It was 1982 and I was 12 years old, holding a tattered photograph in front of my mother. I’d found it in a box of old photos in the garage. I’d been working on my Autobiography, an assignment from my 6th Grade teacher that seemed a bit premature.
In the photograph, there is a young boy in flannel pajamas sitting on the back of a frosted blue upholstered couch. He is beaming while holding a board game of The Jungle Book. Next to him sits an adolescent girl, in a blue nightgown fit for a princess with matching lace and satin blue robe. She holds her hands folded on her lap and smiles at the camera with lips pursed and head cocked slightly to the right. Sitting in front of them is a teenaged boy in his green and blue plaid bathrobe. He is barely smiling at the camera and looks as though he was woken up far too early. Next to him is a girl of four or so, bundled up in a puffy, satin pink bathrobe holding another board game. This one is Winnie the Pooh, and she is smiling wildly. Above their heads hangs a string of Christmas cards against a backdrop of bamboo styled wallpaper, with vertical lines seeming to grow out of the couch. The date on the photograph is January 1969. I recognized the first three children as my older brother and sisters, however, I did not know this fourth child, the one holding The Jungle Book game, which is why I was standing in front of my mother with the photograph.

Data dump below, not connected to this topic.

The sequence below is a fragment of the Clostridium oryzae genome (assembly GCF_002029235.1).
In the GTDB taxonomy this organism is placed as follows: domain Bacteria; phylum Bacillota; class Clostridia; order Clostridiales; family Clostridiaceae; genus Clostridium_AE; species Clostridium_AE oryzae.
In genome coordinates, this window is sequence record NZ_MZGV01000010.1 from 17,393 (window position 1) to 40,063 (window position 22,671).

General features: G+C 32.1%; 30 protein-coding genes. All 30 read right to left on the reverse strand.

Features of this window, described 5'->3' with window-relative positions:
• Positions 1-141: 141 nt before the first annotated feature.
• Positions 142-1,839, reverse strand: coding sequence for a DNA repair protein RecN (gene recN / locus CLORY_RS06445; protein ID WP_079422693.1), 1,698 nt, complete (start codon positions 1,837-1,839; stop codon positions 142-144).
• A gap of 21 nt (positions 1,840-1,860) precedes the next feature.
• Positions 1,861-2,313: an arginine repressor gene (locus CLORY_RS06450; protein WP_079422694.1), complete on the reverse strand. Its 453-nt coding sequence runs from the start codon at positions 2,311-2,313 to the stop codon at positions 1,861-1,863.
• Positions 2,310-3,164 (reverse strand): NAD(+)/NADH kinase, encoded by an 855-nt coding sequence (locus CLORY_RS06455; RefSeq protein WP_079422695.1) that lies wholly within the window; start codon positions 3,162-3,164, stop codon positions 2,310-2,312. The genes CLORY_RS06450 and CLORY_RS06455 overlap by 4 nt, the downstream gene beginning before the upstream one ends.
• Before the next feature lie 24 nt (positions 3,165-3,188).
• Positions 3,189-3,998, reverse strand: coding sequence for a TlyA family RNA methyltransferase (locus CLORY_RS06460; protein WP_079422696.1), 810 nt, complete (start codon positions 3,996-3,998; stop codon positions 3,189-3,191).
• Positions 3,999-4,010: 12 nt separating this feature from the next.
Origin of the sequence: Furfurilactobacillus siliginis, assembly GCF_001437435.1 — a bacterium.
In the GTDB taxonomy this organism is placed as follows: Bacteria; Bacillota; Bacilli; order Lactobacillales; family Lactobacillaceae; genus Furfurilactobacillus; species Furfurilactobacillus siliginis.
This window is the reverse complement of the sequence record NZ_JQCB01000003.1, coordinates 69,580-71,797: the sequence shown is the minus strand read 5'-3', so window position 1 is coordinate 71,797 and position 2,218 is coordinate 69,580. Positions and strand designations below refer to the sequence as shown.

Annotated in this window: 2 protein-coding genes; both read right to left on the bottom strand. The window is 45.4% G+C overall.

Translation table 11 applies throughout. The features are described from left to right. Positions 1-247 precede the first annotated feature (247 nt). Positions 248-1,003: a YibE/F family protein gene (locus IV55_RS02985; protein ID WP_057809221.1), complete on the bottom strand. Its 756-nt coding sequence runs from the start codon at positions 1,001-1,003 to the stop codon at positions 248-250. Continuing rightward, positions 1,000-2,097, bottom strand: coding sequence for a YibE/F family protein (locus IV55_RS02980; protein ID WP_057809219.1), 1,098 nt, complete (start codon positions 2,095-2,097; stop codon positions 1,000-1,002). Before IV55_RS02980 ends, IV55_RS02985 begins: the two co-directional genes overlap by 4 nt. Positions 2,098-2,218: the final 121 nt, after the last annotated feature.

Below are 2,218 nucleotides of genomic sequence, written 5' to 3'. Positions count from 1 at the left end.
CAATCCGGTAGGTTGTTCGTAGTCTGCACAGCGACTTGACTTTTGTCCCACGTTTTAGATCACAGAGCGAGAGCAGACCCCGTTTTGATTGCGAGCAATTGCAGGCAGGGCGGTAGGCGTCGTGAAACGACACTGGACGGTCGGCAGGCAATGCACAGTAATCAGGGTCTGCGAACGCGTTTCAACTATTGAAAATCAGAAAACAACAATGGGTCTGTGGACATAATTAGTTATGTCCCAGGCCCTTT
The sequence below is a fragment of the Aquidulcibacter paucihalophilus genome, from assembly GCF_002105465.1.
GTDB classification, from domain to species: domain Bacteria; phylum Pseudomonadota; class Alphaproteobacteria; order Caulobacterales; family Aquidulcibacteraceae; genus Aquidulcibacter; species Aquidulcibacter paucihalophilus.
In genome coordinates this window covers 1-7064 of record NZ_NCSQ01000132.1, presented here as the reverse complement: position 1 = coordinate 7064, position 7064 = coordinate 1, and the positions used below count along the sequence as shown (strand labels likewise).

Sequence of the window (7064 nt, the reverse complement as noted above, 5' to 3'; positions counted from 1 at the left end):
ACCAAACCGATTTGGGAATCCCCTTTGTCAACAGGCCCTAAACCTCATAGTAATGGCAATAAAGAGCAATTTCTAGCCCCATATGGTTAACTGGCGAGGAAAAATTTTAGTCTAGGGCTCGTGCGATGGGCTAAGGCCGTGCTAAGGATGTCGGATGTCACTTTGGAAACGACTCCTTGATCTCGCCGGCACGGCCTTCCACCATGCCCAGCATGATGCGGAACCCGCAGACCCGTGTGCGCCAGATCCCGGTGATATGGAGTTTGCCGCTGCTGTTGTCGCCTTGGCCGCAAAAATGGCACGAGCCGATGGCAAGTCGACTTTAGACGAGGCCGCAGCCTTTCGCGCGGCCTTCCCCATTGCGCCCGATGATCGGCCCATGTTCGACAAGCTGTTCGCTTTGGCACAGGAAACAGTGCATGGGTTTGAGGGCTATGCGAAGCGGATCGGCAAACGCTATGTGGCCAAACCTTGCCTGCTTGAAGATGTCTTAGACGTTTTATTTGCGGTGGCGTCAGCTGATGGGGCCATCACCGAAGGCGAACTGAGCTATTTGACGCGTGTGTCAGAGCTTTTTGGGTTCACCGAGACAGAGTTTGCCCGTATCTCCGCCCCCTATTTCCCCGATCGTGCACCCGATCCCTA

“Who is this boy, Mom?”
“What boy?” she replied. My mother was not looking at me. She was standing at the stove, stirring an enormous pot of spaghetti sauce. It was Wednesday, spaghetti night at my house, and the smell of fried peppers and onions permeated the kitchen. When she finally looked at the picture in my hand, I saw something in her eyes that I had never seen before and it confused me. She immediately turned back to the stove to add the meatballs to the sauce.
“That was Steven. He was your brother. He died.”
She continued to stir and I continued to hold out the photograph, trying to understand what she had just said to me.
“Set the table, dinner is going to be ready soon.”